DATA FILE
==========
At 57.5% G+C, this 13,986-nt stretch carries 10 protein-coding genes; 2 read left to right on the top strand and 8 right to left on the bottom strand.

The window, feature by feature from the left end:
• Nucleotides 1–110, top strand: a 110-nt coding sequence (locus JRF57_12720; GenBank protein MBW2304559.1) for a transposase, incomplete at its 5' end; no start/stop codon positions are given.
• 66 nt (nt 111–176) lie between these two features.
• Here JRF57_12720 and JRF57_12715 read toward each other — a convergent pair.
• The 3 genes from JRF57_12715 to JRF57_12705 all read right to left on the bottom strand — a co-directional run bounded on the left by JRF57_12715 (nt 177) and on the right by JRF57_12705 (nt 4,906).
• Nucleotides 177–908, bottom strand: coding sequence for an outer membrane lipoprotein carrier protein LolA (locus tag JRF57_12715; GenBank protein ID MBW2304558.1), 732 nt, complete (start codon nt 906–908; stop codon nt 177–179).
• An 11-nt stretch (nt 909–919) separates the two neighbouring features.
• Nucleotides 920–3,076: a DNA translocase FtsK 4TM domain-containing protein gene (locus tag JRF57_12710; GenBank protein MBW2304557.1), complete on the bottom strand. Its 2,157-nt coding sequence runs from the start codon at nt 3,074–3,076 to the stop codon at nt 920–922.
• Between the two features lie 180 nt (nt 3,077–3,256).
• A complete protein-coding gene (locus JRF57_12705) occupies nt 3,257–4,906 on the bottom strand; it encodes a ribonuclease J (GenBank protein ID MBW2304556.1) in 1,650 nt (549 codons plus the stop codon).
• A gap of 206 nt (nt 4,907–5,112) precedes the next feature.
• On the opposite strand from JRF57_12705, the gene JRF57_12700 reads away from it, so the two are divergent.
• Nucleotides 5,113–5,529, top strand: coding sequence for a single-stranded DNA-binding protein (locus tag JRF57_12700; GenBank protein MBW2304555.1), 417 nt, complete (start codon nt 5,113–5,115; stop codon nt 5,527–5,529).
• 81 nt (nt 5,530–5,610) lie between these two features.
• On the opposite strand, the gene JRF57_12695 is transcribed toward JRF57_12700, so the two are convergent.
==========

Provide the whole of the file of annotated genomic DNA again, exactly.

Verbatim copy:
At 57.5% G+C, this 13,986-nt stretch carries 10 protein-coding genes; 2 read left to right on the top strand and 8 right to left on the bottom strand.

The window, feature by feature from the left end:
• Nucleotides 1–110, top strand: a 110-nt coding sequence (locus JRF57_12720; GenBank protein MBW2304559.1) for a transposase, incomplete at its 5' end; no start/stop codon positions are given.
• 66 nt (nt 111–176) lie between these two features.
• Here JRF57_12720 and JRF57_12715 read toward each other — a convergent pair.
• The 3 genes from JRF57_12715 to JRF57_12705 all read right to left on the bottom strand — a co-directional run bounded on the left by JRF57_12715 (nt 177) and on the right by JRF57_12705 (nt 4,906).
• Nucleotides 177–908, bottom strand: coding sequence for an outer membrane lipoprotein carrier protein LolA (locus tag JRF57_12715; GenBank protein ID MBW2304558.1), 732 nt, complete (start codon nt 906–908; stop codon nt 177–179).
• An 11-nt stretch (nt 909–919) separates the two neighbouring features.
• Nucleotides 920–3,076: a DNA translocase FtsK 4TM domain-containing protein gene (locus tag JRF57_12710; GenBank protein MBW2304557.1), complete on the bottom strand. Its 2,157-nt coding sequence runs from the start codon at nt 3,074–3,076 to the stop codon at nt 920–922.
• Between the two features lie 180 nt (nt 3,077–3,256).
• A complete protein-coding gene (locus JRF57_12705) occupies nt 3,257–4,906 on the bottom strand; it encodes a ribonuclease J (GenBank protein ID MBW2304556.1) in 1,650 nt (549 codons plus the stop codon).
• A gap of 206 nt (nt 4,907–5,112) precedes the next feature.
• On the opposite strand from JRF57_12705, the gene JRF57_12700 reads away from it, so the two are divergent.
• Nucleotides 5,113–5,529, top strand: coding sequence for a single-stranded DNA-binding protein (locus tag JRF57_12700; GenBank protein MBW2304555.1), 417 nt, complete (start codon nt 5,113–5,115; stop codon nt 5,527–5,529).
• 81 nt (nt 5,530–5,610) lie between these two features.
• On the opposite strand, the gene JRF57_12695 is transcribed toward JRF57_12700, so the two are convergent.